Cambridge Dictionaries online Cambridge Dictionaries online

The most popular online dictionary and thesaurus for learners of English

English definition of “step”

See all translations

step

verb [I always + adv/prep]  /step/ (-pp-) us  

step verb [I always + adv/prep] (MOVE FOOT)

to lift one foot and put it down in front of the other foot, as in walking or running: He stepped to his left, picked up the ball, and threw. We stepped carefully along the slippery path.

step

noun [C]  /step/ us  

step noun [C] (STAGE)

a stage in a process: The first step in fixing our house is to put on a new roof. Let’s make these changes carefully, a step at a time.

step noun [C] (ACTION)

one action in a series, taken for a particular purpose: As a first step, both sides agreed to a cease-fire.

step noun [C] (FLAT SURFACE)

a flat surface on which you put your foot when going up or down from one level to another: Mom took a picture of us sitting on the front steps of the house.

step noun [C] (MUSIC)

( also tone) the largest difference in sound between two notes next to each other in a musical scale (= series of notes): Tones in a scale are arranged in steps and half steps.

step noun [C] (MOVE FOOT)

the act of lifting one foot and putting it down in front of the other foot, as in walking or running: He took a couple of steps into the room. A step is the distance covered by one step: I’d only gone about three steps before I fell. A step is also the sound of making such a movement: I heard my father’s step on the stairs. A step is also a particular movement that you make with your feet when you dance: I’ve finally learned some dance steps.in step with someone If you move in step with someone , you move your feet at the same time and in the same way: Three angry women marched in step down the hall.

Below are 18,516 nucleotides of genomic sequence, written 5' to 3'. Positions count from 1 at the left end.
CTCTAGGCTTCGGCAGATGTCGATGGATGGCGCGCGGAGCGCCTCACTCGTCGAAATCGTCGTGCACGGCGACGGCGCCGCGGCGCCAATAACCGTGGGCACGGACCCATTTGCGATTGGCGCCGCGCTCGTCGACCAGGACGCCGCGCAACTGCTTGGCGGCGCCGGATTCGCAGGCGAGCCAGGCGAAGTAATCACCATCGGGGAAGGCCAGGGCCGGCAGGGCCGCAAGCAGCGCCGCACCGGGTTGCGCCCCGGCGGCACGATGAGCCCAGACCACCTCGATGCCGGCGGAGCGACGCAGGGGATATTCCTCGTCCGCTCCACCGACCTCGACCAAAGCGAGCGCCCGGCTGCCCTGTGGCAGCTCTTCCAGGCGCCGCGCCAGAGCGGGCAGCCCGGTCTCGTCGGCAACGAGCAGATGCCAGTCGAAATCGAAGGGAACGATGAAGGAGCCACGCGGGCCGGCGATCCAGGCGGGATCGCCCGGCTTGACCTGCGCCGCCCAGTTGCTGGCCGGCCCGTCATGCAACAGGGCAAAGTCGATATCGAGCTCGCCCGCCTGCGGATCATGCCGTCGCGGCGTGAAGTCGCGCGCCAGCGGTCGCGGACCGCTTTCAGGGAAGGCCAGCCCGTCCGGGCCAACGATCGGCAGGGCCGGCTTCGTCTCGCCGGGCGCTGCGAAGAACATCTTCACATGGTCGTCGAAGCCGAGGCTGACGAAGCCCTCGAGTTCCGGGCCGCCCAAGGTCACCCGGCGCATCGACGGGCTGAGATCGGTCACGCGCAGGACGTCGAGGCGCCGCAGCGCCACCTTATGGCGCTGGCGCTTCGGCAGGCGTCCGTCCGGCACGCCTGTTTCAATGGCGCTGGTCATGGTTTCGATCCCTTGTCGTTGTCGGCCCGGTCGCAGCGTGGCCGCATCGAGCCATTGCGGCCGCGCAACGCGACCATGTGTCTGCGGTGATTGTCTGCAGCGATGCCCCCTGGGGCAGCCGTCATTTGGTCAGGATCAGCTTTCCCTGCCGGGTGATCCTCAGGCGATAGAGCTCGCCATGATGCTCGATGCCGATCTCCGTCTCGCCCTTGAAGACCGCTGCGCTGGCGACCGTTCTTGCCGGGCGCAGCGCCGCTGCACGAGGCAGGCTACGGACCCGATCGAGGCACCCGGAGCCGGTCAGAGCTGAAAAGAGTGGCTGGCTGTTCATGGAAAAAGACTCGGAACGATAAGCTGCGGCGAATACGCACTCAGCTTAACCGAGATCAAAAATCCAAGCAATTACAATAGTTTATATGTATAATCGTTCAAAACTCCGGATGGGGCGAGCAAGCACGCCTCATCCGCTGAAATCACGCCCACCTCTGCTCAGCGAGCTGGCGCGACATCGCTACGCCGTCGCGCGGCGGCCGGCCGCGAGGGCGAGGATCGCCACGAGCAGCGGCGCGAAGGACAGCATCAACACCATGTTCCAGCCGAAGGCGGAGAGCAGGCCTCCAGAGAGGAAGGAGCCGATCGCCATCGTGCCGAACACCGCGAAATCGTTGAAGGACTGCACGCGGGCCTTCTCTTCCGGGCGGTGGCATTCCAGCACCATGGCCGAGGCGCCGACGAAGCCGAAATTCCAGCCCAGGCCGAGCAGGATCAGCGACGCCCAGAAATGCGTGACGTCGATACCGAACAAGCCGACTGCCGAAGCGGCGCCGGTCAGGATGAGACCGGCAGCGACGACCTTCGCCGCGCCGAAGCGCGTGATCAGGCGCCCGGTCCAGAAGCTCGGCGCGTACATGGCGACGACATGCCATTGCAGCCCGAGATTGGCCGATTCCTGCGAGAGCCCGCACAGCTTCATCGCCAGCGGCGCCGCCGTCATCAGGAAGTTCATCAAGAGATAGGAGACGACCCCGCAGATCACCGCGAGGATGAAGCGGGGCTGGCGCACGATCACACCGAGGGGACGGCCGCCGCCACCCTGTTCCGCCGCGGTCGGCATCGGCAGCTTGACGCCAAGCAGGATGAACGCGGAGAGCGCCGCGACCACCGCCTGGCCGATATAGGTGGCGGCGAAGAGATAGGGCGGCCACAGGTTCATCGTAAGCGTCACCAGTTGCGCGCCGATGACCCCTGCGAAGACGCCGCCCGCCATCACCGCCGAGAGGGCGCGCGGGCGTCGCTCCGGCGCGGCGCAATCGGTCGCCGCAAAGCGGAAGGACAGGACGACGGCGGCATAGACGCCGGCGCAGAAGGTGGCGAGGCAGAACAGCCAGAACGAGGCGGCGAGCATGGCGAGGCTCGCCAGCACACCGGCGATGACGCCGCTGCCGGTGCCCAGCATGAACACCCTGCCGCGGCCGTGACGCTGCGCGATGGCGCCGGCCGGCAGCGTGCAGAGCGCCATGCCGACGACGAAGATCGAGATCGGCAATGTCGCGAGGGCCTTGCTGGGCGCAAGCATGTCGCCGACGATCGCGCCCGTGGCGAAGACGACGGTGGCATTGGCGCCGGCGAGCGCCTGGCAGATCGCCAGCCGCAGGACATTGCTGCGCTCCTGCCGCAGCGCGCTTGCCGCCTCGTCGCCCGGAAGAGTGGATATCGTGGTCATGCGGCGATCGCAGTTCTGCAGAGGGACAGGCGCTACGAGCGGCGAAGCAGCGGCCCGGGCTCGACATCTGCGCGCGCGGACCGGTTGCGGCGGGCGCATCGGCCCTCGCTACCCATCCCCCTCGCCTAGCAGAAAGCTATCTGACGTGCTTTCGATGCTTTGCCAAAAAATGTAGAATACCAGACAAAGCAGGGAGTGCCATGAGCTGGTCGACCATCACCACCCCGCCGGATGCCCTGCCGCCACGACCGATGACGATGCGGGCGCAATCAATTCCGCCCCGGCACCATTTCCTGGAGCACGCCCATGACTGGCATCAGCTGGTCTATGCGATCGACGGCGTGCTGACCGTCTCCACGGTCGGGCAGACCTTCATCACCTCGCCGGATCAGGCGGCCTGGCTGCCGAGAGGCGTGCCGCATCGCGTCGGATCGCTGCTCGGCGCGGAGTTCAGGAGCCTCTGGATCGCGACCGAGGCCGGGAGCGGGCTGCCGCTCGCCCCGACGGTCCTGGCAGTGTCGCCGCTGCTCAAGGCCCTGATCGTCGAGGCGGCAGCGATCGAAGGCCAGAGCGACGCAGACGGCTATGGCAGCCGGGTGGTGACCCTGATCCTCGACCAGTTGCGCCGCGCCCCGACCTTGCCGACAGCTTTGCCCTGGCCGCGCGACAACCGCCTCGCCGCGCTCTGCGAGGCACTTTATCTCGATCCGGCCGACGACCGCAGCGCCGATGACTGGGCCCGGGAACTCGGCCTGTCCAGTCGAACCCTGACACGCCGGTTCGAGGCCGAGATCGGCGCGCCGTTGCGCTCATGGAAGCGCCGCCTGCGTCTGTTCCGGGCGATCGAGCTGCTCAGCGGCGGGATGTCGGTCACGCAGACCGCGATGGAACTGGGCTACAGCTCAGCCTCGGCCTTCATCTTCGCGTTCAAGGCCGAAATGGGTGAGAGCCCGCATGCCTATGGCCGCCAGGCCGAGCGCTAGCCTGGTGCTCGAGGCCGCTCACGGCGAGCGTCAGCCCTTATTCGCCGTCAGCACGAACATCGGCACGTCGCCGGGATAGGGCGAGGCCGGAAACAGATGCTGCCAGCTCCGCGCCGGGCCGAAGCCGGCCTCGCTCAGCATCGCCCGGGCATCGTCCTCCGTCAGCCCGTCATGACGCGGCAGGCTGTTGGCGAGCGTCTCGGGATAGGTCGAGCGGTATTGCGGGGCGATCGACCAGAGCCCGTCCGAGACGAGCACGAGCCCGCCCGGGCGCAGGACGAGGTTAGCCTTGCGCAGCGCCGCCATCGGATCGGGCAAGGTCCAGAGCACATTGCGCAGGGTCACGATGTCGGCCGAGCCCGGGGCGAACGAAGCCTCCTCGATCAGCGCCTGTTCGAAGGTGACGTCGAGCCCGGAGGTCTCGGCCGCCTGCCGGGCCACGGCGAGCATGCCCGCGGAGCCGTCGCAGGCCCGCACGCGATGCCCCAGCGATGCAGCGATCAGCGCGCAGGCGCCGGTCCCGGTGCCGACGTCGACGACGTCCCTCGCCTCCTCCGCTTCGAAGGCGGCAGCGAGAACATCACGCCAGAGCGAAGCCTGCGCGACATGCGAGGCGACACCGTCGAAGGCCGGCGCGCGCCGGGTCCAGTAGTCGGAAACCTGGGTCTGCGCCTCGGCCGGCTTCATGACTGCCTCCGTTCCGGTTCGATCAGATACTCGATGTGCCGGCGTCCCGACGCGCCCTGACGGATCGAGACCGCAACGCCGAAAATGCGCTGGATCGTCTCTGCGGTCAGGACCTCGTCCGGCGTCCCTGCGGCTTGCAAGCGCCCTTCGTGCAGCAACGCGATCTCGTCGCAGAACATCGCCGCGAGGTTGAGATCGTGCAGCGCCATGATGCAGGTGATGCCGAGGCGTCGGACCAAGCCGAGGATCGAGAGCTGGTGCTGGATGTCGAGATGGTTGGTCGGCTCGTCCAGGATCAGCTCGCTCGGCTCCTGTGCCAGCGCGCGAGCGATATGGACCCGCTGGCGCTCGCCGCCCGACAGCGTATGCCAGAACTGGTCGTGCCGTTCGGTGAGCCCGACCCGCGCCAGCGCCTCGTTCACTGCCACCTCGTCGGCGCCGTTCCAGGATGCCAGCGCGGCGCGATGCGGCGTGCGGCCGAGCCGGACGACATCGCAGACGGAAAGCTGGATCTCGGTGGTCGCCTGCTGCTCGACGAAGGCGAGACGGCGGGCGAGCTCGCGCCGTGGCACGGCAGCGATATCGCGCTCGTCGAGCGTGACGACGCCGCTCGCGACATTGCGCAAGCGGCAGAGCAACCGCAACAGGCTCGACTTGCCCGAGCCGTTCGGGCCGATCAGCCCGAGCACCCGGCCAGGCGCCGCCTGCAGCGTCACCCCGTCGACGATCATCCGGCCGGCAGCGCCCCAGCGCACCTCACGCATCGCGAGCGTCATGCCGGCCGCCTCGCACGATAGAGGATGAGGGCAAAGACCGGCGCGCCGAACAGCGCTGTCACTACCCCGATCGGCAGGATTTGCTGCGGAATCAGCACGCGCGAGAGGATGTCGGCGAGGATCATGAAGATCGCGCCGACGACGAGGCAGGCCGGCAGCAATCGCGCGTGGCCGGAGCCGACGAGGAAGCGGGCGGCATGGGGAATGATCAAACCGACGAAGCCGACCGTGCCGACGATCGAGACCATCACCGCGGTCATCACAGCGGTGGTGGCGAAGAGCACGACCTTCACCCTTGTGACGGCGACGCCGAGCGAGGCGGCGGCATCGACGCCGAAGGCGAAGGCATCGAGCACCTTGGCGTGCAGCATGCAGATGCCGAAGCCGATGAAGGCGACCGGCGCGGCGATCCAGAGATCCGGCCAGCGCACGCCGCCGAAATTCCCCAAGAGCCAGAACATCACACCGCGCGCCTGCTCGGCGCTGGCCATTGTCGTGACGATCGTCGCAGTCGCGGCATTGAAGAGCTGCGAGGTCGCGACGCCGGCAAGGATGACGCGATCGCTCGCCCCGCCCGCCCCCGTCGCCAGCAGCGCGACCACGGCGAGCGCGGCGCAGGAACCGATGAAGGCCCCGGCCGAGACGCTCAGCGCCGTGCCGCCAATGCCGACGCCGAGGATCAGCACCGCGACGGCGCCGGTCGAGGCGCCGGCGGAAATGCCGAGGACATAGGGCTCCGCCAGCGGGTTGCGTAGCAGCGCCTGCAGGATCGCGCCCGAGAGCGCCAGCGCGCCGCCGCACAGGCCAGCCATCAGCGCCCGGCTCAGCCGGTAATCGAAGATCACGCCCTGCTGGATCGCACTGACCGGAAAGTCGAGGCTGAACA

(Definition of step from the Cambridge Academic Content Dictionary © Cambridge University Press)
What is the pronunciation of step?
Add Cambridge dictionaries to your browser to your website

Definitions of “step” in other dictionaries

Word of the Day

make believe

believing or imagining things that appear to be attractive or exciting, but are not real

Word of the Day

Lies, lies, lies!

by Kate Woodford,
February 25, 2015
​​​ According to sociologists (=people who study the relationships between people living in groups), we are good at lying. As a species, we have developed a remarkable ability to deceive each other (= persuade each other that something false is true). Being able to say things that are not true can help with

Read More 

showrooming noun

February 23, 2015
the activity of examining a product in a physical store and then making the purchase with an online retailer Amazon’s new smartphone is specifically designed to make showrooming fast and easy.

Read More